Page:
An example was the GI Bill. When the GI Bill was passed, years ago, on paper it looked like it was this amazing opportunity for all veterans.
But then when you actually dug in, there was a major push in the South, specifically, in Congress and the Senate, to get the GI Bill to be locally administered versus federally administered. And the impact of that ended up being pretty significant discrimination at the local level.
And so the reality was the GI Bill could help you buy a house as a veteran, but those opportunities were not equal across race and gender. Redlining was in place with banks, so you couldn’t get a mortgage in a lot of the predominantly minority neighborhoods. And in the South, many of the white neighborhoods had covenants that said minorities couldn’t live there.
So the practical application of this local policy, the fact that it was locally administered, resulted in some pretty significant discrimination.
So that’s an example of a policy where decisions that were made led to generational outcome differences. At the time, if people had been more aware of how these decisions were made, maybe something could have been different, right?
DB: There’s a good bit of variance across denominations in this area. There may be specific ways in which denominational structures either encourage or discourage that.
You can hardly read Scripture and not be called to act for, not just the common good, but the flourishing of all people. So I think our faith requires us to be political but not partisan.
I think there are two things that are helpful here. One of them is oriented toward the past; one of them is oriented toward the future.
Oriented toward the past, I think that particularly white Christians and churches who have been a part of the power system in the United States can acknowledge and repent. And repentance isn’t just something you say; it’s something you do.
And then the forward-looking piece: I’m teaching strategy, where the rubber hits the road for ministry. There’s this interplay between theology and economics and Christian practice.
One of the ways we define strategy in the class is “what we are doing in the present.” Everyone has a strategy; how well thought out, how intentional it is, is the question.
I think that to be more intentional about that would be to say, “Who is it that we are as churches? What are we called to do? What is God’s intention for us? And how are we living into that?”
I think that’s more than just, “How do we keep the lights on in the church building or pay down the mortgage or increase our budget?”
F&L: What is your advice for folks struggling with whether there is going to be a recession?
LU: There are a lot of people that were literally taught in school that the definition of recession is two quarters of negative GDP growth. That’s not true. There’s no true definition of a recession. However, because so many people believe that definition, that changes how they make decisions, right?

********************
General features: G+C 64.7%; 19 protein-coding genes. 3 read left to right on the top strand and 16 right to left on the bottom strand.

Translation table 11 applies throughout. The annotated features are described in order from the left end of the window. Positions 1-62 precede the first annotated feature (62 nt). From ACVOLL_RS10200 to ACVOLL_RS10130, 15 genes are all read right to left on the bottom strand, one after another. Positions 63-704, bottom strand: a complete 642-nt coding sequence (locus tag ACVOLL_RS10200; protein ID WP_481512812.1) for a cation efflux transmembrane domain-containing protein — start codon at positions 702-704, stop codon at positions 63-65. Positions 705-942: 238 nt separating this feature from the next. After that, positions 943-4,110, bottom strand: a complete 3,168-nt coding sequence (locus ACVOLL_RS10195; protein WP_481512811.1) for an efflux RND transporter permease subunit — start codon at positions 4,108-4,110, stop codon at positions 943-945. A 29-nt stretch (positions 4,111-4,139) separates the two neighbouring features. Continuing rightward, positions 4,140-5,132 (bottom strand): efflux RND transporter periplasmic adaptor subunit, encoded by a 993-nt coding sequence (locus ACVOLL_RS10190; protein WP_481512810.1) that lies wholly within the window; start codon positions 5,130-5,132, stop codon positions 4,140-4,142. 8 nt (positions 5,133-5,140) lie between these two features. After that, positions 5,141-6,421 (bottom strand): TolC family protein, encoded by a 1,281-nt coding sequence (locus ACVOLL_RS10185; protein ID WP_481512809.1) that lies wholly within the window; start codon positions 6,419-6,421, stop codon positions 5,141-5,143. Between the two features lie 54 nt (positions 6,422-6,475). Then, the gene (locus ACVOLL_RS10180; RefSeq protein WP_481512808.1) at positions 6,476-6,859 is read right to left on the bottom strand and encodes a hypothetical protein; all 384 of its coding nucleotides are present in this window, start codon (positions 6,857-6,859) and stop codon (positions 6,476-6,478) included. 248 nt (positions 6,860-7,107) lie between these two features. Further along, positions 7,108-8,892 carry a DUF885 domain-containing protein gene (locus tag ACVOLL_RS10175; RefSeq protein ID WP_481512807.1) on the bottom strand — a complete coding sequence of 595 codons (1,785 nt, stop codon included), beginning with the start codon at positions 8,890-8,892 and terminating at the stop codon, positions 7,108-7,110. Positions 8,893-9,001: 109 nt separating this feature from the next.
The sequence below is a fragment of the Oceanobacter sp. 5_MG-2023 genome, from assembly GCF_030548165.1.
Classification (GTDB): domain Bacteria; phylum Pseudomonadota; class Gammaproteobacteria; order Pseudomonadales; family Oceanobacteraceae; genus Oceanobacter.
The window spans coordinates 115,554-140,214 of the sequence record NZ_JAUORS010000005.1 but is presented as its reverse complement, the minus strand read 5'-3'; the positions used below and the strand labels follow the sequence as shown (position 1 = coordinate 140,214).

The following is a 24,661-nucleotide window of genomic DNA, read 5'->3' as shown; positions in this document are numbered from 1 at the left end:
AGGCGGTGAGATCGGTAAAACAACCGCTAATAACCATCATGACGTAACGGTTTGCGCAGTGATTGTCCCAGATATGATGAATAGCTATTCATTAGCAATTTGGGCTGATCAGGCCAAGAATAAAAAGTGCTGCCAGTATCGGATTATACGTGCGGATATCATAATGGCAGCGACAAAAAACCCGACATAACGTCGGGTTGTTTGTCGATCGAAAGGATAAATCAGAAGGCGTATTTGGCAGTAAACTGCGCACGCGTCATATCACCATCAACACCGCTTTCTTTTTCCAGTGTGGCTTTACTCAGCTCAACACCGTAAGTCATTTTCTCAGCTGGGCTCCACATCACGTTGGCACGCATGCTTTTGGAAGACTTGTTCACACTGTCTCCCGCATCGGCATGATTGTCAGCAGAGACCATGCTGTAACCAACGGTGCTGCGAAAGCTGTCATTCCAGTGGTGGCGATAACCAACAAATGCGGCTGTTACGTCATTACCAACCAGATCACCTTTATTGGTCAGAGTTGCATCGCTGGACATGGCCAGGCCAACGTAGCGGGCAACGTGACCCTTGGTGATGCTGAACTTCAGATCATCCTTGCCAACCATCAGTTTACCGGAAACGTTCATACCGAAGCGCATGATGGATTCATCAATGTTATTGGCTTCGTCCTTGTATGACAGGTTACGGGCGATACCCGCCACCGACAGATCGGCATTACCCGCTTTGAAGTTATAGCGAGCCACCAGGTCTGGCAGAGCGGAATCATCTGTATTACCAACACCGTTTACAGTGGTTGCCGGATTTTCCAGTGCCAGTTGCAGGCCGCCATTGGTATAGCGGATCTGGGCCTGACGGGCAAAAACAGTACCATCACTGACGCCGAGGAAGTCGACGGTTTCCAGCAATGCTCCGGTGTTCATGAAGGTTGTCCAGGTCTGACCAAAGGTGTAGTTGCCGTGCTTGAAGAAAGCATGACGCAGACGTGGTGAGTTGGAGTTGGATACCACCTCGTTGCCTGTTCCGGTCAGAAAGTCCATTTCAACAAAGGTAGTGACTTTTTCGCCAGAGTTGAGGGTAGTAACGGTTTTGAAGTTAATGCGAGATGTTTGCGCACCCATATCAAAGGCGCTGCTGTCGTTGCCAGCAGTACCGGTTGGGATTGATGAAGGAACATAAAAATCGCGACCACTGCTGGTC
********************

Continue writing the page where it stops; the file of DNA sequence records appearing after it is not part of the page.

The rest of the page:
I think people are right to feel unsettled right now. We have the highest inflation we’ve had in 40-plus years. The last time inflation was this high, David and I were in preschool.
And for a large percentage of the population, this is truly causing them stress. It is difficult for them to maintain their lifestyle right now compared with how it was six months or a year ago. So the discomfort is understandable and real.
On the more positive side, for most of us, the only recessions we remember well are the COVID recession, which was a bizarre situation, and then the Great Recession, which is called the Great Recession because it was so significant.
A lot of people who are working today don’t remember the recession in 2001, or in 1992, 1993. They were recessions but were not as significant. So when a lot of people hear “recession,” they think of something more extreme than it might be in the end.
As of right now, employment remains very strong. We are adding an impressive number of jobs in the U.S. each month. Until that pattern changes, it is less likely that we will officially be in a recession.
F&L: David, what do you think church leaders should do in this period of uncertainty?
DB: Pastors and other church leaders have to intentionally cultivate a sense of hopeful realism.
As pastors, part of our calling is to be companions and shepherds of our congregations as we move through life together. You can’t do that with either a Pollyannaish sense of optimism or a sense of cynicism.
The place that I would start is with a core belief statement, that the God that we believe in is a God who has guided God’s people through all sorts of times of uncertainty and challenge. God invites us to be active participants in that story of ongoing redemption. God’s grace and love will sustain us no matter what.
Even in the midst of all that’s going on, and the real actual pain and uncertainty, God is still present in the lives of God’s people. And so we can find reasons for hope.
When we share those things that we have with one another, and when we build on the assets that God’s planted in the community, that’s really where this vision of God’s kingdom begins to take root and bloom.